For the code monkeys among us, there is native C# code. All Metastorm code is now generated C# code, or Metastorm functions called from this code. You can also create as much of your own C# code as you wish, and import any DLL files you may wish to use, of course.

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You have a full C# editor here

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And many useful editing tools, including the all-important Script Validation.

Intellisense

You also have Intellisense, as you would expect.

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What may not be expected, however, is the same facility in all areas where you can edit Metastorm code.

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In the Expression Builder you can use Intellisense at any time by pressing Ctrl-Space.

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Or it is automatically invoked at appropriate points.

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It is even available in the properties box fields where appropriate, making editing very swift indeed.

Easier code reuse

One of the hindrances to code reuse has been the awkward scripting calls that are required in version 7 and before. This is now a thing of the past.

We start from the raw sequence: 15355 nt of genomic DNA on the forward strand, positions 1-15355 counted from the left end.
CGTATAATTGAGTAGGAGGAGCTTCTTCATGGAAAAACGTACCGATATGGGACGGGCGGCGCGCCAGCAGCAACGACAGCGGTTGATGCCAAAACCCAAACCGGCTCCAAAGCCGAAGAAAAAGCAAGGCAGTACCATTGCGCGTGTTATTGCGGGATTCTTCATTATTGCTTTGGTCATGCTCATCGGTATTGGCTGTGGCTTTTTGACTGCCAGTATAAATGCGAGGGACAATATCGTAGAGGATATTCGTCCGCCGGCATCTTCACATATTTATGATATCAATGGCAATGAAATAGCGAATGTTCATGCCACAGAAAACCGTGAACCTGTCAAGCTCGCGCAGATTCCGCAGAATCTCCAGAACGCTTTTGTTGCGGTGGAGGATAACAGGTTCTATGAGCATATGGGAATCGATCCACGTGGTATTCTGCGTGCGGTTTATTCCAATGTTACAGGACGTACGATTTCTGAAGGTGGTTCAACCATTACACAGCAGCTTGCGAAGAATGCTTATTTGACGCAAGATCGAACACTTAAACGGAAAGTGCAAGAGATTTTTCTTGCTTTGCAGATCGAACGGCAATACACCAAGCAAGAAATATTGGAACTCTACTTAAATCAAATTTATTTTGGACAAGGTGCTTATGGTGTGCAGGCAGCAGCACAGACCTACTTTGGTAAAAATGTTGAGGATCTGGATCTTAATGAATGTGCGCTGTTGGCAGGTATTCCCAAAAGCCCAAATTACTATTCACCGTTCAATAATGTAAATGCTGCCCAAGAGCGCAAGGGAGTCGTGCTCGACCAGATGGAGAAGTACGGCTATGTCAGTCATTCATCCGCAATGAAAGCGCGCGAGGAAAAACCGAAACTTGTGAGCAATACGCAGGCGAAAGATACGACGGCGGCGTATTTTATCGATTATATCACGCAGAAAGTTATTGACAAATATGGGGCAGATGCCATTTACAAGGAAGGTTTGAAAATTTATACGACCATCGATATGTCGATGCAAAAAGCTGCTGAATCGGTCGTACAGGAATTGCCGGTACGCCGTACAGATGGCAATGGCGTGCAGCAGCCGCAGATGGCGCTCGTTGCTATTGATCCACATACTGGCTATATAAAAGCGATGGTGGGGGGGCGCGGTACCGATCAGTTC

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all C# scripts can be promoted to the Expression Builder and Visual Scripts Toolbox.

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You can even add descriptive names for functions and parameters, as well as helpful hints for the Expression Builder.

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And in the Visual Script Toolbox

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Visual Scripts can also be promoted to the Visual Scripts Toolbox.

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And then used in any Visual Script.

Visual scripting

Visual Scripts are a very nice way to write Metastorm code. Effectively they generate C# code by building the statements from Drag and Drop components.

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Here you can see the available components.

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And these are a set of components built into a script. You can see that certain components allow the nesting of others.

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You can even collapse containers of other activities to keep clutter to a minimum.

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And you can zoom in and out just like the Process Maps.

When descriptive comments are added to the activities, the code is very nicely documented.

Conditionals & Looping

As shown above, we now have looping within Metastorm code. This used to have to be handled by writing a script, or by means of conditional loopback actions.

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Looping if a basic do while loop.

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For each allows you to perform activities on a property of any Business Object. Although a list is accepted, it does not work with lists as far as we can tell, however.

Conditional execution is an If ? else if ... else format.